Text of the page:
(Pocket-lint) – SteelSeries has taken its already incredibly lightweight Aerox 3 Wireless gaming mouse and made it even better. The 2022 Ghost Edition version now comes in three snazzy finishes: snow, onyx and ghost. 

But the changes are more than just cosmetic, as this improved special edition model also has slick PTFE feet and some serious RGB lighting to help it stand apart. We’ve been rather blinded by the lights when getting our game on with this particularly eye-catching mouse.

Slick gaming prowess

  • 400 IPS tracking speed, 40G acceleration, 1000Hz polling rate
  • Count Per Inch 100-18,000 (in 100 CPI increments)
  • Optical sensor: SteelSeries TrueMove Air
  • 2.4GHz and multi-purpose Bluetooth 5.0
  • Next-gen gold micro-switches

As you can see, the Ghost edition of the SteelSeries Aerox 3 wireless is a real looker. As with the previous Aerox 3 wireless, it’s full of holes to ensure it’s as lightweight as possible. At just 68 grams it’s one of the lightest we’ve tested. If you’re worried about the holes, you needn’t be.


SteelSeries has crafted this mouse with a so-called AquaBarrier, which means it’s IP54 rated and resistant to water, dust and dirt ingress. Though that doesn’t make it entirely waterproof, it should still be able to stand up to most things you can throw at it. Besides, who games in the shower, right?

Beneath the surface are similar specs to what we saw on the SteelSeries Prime Wireless. That means you’re getting similar pro-level performance but in a lighter frame. The two are very different mice though. The Prime Wireless is understated with just one subtle RGB lighting area, whereas the Aerox 3 Wireless is much more in-your-face. 

Pocket-lintSteelSeries Aerox 3 Wireless Ghost Edition (2022) review photo 6

The Aerox 3 uses next-gen golden micro-switches that are rated for as many as 80 million clicks. They’re not as fancy as the optical magnetic switches on the Prime Wireless but we still found them responsive and with a satisfying click action too.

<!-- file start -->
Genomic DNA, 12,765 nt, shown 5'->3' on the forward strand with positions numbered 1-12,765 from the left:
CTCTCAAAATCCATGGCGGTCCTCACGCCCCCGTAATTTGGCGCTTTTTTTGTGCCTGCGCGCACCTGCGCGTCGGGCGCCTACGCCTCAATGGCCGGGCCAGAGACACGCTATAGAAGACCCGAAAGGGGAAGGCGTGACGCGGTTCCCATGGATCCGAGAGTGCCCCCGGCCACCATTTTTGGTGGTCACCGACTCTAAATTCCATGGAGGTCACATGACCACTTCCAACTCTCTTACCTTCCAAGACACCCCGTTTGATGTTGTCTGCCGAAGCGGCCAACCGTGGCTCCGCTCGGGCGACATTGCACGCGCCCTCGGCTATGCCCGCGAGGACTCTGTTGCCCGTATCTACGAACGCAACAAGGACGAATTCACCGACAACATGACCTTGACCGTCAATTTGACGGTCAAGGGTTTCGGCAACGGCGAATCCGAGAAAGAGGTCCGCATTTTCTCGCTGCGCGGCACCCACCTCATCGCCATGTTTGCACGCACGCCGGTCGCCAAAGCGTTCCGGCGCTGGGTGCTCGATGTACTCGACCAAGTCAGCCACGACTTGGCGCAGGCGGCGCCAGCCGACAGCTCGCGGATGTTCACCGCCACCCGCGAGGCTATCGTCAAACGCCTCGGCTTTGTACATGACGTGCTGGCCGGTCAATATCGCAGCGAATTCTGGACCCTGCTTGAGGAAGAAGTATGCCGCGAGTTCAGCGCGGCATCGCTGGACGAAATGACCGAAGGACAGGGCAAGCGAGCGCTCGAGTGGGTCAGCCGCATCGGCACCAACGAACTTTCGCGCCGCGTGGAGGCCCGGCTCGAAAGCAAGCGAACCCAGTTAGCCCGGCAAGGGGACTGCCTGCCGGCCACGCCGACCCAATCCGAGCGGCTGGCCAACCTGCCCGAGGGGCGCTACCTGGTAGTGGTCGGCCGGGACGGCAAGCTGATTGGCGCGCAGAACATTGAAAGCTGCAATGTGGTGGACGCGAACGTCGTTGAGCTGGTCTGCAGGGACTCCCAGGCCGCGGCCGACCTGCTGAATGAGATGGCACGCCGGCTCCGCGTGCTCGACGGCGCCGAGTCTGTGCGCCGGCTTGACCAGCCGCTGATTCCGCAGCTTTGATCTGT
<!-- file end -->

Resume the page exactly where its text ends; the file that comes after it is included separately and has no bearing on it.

Low-profile design 

  • Black Matte Finish (Onyx) | White Matte Finish (Snow)
  • ABS Plastic construction
  • 6 button layout
  • Weighs: 68g

This mouse boasts six programmable buttons with a CPI button on top for easily flicking between sensitivity levels. It also has two side buttons that are far easier to access than those on the Prime Wireless and so are more satisfying to use. 

Pocket-lintSteelSeries Aerox 3 Wireless Ghost Edition (2022) review photo 3

The other highlight of the SteelSeries Aerox 3 Wireless is its connectivity. This mouse has both 2.4GHz wireless and multi-purpose Bluetooth 5.0. For gaming, it’s best to use the included USB-C wireless dongle for Quantum 2.0 wireless connectivity that ensures a stable and accurate connection – as this system uses two wireless channels that can transmit simultaneously so there’s no signal interruption.

In wireless mode, SteelSeries claims you can get as much as 80 hours of battery life before the mouse needs a charge. In practice, we found it to be a fair bit less than that. Quite probably due to the bright RGB lighting. In fact, we found it needed charging more often than the original Aerox 3 wireless.